Fracking in Britain would take place at depths of many hundreds of metres or several kilometres. So far the only shale gas fracking in this country has been at depths of 1.06 miles (1.7km) and 1.93 miles (3.1km), equivalent to the height of many London Shards placed on top of each other. It would be highly unlikely for water contamination to occur by means of fractures extending upwards from these deep shales and intercepting an aquifer, since the two are separated by a vast cover of rock. Even if it were possible, pressure conditions mean that the fracking water would not flow that far upwards.

If there is water contamination, it is much more likely to be due to poorly constructed and regulated wells. These are lined with a steel casing, which is sealed into the ground by cement: ensuring the well’s integrity is very important if the risk of contamination is to be kept to an absolute minimum. Here in Britain, we have a long history of world-class oil and gas industry regulation, plus a unique examination scheme to ensure that the design, construction and abandonment of wells is reviewed by independent, specialist experts.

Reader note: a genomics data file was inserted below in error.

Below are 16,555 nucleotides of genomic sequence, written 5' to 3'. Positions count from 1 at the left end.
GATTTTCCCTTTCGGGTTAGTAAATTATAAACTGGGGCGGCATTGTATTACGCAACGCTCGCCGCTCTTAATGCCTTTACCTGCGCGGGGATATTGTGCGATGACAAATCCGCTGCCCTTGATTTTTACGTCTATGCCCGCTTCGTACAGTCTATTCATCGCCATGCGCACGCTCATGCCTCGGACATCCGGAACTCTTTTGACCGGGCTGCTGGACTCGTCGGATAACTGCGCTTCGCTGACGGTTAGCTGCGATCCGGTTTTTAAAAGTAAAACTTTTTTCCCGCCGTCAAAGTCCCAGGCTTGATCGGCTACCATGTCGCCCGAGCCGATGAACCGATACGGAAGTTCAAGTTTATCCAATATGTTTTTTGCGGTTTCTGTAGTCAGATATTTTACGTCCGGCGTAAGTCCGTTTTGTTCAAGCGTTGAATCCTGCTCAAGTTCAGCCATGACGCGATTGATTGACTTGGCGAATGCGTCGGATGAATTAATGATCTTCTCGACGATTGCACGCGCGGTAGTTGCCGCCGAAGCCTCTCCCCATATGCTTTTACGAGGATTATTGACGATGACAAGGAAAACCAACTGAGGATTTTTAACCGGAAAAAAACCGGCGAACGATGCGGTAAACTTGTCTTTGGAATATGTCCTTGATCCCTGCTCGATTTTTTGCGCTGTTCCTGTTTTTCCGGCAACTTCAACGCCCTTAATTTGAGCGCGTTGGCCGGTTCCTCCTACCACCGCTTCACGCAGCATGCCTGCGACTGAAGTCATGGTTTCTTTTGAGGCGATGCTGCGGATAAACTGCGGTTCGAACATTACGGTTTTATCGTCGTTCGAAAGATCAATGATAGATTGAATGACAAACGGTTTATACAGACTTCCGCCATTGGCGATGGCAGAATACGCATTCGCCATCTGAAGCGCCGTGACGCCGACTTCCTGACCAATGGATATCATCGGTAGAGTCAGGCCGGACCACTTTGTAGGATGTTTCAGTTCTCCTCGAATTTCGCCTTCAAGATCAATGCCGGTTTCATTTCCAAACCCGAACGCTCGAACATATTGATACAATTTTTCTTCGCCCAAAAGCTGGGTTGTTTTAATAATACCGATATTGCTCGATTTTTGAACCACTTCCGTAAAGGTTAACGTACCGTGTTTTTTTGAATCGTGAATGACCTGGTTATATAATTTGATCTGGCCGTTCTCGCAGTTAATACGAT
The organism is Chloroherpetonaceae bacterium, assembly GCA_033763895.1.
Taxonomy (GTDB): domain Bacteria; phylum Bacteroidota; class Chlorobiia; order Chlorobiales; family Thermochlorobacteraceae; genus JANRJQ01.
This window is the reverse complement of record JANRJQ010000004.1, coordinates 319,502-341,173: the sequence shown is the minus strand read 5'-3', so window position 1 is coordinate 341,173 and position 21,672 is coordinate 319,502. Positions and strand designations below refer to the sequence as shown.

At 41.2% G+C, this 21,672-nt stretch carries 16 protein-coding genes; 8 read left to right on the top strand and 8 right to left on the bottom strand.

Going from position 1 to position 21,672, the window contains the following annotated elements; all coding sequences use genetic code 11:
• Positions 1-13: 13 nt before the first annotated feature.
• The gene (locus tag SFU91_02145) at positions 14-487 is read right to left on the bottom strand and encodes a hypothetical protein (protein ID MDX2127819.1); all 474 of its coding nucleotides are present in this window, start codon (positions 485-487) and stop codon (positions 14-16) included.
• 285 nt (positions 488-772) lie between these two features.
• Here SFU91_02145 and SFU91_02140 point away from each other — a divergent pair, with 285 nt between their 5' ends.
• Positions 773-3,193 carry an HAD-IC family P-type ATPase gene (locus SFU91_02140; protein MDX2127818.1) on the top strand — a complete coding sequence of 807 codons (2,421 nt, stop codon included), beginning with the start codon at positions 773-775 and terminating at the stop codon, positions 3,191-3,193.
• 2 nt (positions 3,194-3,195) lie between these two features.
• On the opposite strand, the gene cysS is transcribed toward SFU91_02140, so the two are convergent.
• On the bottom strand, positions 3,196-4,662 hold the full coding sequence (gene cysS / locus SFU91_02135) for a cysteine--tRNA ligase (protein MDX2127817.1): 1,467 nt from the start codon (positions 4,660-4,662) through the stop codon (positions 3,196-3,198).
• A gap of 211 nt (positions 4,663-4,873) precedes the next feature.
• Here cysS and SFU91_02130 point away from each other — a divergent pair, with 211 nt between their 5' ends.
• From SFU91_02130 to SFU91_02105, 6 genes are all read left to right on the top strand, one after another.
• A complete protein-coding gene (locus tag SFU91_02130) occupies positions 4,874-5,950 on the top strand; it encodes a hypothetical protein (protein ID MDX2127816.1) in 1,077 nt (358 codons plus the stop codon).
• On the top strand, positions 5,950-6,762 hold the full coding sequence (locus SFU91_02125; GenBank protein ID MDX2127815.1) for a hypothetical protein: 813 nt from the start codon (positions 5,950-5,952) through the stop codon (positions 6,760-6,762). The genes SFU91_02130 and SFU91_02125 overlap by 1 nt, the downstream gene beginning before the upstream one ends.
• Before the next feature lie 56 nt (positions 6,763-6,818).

The other main potential cause of environmental contamination is poor site construction at the surface. However, any risks can again be minimised by best practice and good regulation, which Britain has a good track record of upholding. For example, every company must disclose the contents of the fracturing fluid they use, which is not mandatory in America.

There has also been concern about fracking causing earth tremors – but the evidence indicates that this will not be a big issue in Britain. Coal operations have been causing barely noticeable levels of seismicity for many years, and we expect that those caused by fracking will be at an even lower level, no more severe at the surface than the passing of a truck.